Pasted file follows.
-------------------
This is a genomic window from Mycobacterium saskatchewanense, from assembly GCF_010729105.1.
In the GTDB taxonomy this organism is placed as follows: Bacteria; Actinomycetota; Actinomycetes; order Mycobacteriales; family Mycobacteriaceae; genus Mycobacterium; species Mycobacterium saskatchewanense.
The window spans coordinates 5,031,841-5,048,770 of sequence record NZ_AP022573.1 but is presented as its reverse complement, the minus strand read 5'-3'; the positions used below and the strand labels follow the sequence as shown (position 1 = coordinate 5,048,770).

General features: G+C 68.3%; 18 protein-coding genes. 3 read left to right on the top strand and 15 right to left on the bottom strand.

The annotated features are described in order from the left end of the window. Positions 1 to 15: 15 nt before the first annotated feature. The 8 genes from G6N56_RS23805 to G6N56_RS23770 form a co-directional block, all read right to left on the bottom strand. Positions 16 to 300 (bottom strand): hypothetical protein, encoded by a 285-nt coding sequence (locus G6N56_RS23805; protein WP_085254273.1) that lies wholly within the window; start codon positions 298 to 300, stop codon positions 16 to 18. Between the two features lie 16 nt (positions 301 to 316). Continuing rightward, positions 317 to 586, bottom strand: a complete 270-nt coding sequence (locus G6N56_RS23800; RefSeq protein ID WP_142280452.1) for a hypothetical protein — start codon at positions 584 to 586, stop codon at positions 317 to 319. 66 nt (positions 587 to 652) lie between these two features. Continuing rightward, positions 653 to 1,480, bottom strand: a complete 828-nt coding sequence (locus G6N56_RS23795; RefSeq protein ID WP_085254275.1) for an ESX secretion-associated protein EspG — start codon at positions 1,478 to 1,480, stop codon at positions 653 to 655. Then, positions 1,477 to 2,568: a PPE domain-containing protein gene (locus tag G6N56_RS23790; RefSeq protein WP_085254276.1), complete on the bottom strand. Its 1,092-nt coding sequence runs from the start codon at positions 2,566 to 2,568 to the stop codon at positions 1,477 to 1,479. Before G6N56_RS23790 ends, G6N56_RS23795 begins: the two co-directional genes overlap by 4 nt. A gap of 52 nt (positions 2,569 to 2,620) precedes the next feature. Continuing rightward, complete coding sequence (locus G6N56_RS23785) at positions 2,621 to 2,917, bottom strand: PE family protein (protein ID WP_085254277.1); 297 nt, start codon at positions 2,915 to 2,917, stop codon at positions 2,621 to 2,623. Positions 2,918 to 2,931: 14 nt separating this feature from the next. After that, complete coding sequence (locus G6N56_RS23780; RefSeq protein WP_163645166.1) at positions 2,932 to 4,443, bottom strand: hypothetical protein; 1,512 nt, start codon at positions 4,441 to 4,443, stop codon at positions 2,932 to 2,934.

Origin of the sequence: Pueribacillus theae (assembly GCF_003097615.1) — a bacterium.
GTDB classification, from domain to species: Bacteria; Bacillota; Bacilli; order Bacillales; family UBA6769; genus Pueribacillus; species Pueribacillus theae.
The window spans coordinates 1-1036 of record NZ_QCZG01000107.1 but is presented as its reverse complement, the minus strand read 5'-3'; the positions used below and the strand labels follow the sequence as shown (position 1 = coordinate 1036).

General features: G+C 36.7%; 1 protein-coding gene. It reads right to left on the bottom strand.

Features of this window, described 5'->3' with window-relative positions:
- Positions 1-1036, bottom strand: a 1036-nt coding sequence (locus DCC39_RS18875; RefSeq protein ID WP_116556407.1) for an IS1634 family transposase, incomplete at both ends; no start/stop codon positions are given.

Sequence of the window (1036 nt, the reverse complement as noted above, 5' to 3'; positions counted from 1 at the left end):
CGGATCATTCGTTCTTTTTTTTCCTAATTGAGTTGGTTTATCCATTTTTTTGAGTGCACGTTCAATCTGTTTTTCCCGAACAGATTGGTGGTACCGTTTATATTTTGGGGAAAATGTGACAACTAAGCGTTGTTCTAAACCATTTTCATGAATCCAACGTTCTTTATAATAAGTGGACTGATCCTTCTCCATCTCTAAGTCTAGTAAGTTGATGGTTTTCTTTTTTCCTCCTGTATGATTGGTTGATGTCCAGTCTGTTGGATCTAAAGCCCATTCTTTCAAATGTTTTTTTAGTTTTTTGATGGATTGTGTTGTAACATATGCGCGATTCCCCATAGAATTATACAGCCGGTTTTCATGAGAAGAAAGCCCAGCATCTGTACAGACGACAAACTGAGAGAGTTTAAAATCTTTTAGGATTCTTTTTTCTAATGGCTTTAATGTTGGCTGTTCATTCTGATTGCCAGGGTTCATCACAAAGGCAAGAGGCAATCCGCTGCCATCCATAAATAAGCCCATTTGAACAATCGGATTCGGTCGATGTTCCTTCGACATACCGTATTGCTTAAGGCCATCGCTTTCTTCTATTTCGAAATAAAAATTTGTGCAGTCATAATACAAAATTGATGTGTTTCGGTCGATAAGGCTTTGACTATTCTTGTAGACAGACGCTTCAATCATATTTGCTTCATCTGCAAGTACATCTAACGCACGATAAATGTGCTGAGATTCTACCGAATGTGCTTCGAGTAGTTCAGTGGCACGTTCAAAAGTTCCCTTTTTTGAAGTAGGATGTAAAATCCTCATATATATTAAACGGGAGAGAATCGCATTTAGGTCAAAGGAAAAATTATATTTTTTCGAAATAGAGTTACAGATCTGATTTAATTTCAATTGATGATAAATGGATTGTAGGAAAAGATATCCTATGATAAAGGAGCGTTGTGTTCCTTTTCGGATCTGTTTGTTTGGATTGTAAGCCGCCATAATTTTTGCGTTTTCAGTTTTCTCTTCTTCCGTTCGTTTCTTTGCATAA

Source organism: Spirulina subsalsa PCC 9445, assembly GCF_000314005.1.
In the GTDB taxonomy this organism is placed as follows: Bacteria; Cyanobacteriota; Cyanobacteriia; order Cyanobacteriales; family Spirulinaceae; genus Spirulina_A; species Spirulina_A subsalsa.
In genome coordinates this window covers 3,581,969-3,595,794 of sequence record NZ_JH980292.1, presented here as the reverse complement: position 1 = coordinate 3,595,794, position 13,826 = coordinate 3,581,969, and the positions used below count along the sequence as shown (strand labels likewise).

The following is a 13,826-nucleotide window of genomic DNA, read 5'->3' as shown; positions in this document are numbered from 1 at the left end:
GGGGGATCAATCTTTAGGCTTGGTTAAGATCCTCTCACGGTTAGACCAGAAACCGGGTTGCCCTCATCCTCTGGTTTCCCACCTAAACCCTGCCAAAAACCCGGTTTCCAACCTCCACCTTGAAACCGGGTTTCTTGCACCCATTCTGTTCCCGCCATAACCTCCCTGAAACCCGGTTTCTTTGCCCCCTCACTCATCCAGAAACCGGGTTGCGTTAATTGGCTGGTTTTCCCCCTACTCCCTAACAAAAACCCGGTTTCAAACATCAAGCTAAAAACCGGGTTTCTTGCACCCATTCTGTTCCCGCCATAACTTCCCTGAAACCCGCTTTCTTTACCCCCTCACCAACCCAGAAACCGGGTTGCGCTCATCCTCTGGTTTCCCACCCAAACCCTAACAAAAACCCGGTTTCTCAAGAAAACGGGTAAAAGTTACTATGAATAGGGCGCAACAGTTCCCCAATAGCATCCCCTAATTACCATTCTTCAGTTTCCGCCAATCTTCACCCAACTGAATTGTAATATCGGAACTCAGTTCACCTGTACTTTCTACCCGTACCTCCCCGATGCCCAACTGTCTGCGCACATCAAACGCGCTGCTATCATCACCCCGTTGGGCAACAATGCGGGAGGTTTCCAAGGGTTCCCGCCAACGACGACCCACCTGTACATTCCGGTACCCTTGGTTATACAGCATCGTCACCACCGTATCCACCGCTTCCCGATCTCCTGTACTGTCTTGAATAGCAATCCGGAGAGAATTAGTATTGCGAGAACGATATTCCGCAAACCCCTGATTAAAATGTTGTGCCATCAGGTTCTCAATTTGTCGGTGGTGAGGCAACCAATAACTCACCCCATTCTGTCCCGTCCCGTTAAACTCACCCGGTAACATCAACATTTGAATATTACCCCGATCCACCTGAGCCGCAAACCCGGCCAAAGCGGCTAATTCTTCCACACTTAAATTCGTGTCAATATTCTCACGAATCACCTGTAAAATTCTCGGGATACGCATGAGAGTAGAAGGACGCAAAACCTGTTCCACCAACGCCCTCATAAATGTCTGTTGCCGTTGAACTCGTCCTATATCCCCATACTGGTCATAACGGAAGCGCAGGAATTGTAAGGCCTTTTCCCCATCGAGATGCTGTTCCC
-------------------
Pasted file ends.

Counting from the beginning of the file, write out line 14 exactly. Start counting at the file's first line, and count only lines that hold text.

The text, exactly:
Source organism: Spirulina subsalsa PCC 9445, assembly GCF_000314005.1.